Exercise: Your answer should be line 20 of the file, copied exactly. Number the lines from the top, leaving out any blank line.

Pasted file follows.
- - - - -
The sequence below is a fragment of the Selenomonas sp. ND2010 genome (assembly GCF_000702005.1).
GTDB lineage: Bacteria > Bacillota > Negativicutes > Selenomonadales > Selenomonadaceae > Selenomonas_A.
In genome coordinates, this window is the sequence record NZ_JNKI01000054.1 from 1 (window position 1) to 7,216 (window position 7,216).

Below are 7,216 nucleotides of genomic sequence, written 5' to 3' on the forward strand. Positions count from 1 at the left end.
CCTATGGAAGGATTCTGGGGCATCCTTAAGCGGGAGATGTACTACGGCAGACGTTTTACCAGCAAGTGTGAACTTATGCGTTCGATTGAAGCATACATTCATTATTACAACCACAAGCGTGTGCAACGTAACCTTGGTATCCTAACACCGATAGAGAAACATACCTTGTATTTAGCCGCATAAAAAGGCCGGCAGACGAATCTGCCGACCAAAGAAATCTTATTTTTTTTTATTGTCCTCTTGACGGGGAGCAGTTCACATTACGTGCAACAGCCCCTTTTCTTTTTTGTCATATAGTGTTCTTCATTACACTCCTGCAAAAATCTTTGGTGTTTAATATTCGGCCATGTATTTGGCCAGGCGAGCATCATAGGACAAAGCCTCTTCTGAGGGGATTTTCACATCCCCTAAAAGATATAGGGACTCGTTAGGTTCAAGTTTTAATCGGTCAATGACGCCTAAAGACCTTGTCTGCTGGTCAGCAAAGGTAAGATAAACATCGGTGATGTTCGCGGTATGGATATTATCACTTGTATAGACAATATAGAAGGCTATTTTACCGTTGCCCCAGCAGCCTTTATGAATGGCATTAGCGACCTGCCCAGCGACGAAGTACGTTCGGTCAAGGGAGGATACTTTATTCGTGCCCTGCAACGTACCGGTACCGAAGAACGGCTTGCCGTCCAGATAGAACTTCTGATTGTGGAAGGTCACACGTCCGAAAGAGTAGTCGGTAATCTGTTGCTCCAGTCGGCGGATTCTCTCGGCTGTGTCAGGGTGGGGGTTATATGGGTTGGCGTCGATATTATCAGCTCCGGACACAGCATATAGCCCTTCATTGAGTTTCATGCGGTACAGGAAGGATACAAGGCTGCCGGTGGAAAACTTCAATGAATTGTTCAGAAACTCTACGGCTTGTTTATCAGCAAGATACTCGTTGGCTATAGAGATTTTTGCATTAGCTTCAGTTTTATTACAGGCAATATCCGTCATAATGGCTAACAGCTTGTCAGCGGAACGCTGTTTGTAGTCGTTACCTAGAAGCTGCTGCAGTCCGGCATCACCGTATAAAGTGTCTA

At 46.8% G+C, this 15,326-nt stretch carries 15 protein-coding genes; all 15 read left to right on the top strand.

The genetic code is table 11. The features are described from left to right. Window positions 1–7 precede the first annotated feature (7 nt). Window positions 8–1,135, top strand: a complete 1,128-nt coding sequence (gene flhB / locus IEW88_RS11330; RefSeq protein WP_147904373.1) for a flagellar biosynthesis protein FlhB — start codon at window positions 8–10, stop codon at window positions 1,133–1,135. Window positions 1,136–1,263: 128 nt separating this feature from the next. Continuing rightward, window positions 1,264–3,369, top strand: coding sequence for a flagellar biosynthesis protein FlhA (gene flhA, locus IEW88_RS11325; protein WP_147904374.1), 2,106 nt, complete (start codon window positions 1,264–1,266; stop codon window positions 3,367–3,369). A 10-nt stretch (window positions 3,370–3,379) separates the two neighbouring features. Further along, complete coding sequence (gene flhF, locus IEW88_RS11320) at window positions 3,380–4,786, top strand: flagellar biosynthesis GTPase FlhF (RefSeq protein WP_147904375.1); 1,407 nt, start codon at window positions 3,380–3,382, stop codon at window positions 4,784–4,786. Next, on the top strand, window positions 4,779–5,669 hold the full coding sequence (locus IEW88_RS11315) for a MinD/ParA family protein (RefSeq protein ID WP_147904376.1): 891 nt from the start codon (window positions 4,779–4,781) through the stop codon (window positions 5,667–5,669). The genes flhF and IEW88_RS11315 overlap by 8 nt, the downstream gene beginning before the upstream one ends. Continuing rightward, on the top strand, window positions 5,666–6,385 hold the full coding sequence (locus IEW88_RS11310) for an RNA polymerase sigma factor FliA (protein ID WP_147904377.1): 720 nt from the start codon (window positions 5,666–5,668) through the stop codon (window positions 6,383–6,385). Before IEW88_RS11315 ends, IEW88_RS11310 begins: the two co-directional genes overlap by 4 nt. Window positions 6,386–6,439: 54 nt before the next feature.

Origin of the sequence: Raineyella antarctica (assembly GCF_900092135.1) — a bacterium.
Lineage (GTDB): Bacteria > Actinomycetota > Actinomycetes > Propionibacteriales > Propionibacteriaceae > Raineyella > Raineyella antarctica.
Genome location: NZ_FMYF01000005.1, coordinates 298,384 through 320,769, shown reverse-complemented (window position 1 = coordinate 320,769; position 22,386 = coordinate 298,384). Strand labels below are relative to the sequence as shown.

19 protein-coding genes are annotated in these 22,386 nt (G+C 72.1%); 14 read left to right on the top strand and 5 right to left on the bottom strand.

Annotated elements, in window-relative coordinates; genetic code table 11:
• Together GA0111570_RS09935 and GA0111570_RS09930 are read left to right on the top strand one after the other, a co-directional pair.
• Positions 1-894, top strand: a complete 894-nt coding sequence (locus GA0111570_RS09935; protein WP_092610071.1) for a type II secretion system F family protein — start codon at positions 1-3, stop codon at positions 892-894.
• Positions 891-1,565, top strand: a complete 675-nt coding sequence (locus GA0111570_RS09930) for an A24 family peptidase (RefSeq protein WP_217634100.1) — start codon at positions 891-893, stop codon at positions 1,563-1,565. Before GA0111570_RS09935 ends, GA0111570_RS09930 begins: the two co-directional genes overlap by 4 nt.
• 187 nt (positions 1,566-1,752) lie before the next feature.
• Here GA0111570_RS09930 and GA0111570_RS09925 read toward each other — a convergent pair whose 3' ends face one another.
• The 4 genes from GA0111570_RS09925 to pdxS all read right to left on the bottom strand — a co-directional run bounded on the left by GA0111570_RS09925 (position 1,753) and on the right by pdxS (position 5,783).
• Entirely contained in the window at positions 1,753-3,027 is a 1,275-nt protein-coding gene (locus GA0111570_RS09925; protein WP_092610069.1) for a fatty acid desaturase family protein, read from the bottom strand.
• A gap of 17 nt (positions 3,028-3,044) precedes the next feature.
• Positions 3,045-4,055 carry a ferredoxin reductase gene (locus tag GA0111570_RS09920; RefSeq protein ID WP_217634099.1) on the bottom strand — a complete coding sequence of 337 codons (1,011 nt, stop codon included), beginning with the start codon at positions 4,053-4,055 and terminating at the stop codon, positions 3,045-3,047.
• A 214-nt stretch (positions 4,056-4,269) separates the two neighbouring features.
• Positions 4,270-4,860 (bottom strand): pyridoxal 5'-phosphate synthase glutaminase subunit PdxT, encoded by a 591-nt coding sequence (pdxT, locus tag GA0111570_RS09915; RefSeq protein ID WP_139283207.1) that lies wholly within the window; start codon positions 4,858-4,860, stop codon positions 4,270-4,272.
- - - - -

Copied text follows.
• A gap of 17 nt (positions 3,028-3,044) precedes the next feature.